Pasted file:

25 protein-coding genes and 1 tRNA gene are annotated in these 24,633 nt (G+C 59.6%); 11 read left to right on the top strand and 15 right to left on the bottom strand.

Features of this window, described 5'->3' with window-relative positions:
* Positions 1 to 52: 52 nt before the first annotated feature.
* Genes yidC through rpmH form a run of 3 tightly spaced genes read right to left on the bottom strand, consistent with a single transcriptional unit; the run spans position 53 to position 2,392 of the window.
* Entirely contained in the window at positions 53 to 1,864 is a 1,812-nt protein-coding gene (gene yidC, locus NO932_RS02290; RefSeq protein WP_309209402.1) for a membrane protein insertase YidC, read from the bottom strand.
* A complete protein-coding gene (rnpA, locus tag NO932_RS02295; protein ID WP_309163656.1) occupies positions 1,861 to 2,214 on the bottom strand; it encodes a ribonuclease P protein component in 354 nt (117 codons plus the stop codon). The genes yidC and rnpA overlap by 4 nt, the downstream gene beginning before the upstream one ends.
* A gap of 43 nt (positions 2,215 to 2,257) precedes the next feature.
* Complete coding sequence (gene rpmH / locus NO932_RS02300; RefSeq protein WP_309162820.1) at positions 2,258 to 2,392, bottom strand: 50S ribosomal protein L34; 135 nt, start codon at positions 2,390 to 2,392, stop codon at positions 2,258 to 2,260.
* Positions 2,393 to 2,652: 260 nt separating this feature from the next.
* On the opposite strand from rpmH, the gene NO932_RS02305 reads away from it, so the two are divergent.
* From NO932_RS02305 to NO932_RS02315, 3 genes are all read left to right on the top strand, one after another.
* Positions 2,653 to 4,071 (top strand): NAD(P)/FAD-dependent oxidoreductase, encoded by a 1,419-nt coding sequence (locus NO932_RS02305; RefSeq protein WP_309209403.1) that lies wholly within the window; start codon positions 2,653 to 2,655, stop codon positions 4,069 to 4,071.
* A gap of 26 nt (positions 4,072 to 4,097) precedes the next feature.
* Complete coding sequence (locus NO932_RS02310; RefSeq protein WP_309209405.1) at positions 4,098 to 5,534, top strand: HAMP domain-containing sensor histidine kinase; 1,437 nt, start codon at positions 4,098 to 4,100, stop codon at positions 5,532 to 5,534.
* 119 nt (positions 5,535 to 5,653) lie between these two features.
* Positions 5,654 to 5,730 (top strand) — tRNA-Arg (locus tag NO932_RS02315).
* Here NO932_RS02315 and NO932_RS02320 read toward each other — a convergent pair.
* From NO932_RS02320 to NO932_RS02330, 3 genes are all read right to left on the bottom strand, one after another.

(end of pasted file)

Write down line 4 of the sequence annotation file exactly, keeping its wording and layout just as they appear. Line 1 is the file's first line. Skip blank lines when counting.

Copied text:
* Genes yidC through rpmH form a run of 3 tightly spaced genes read right to left on the bottom strand, consistent with a single transcriptional unit; the run spans position 53 to position 2,392 of the window.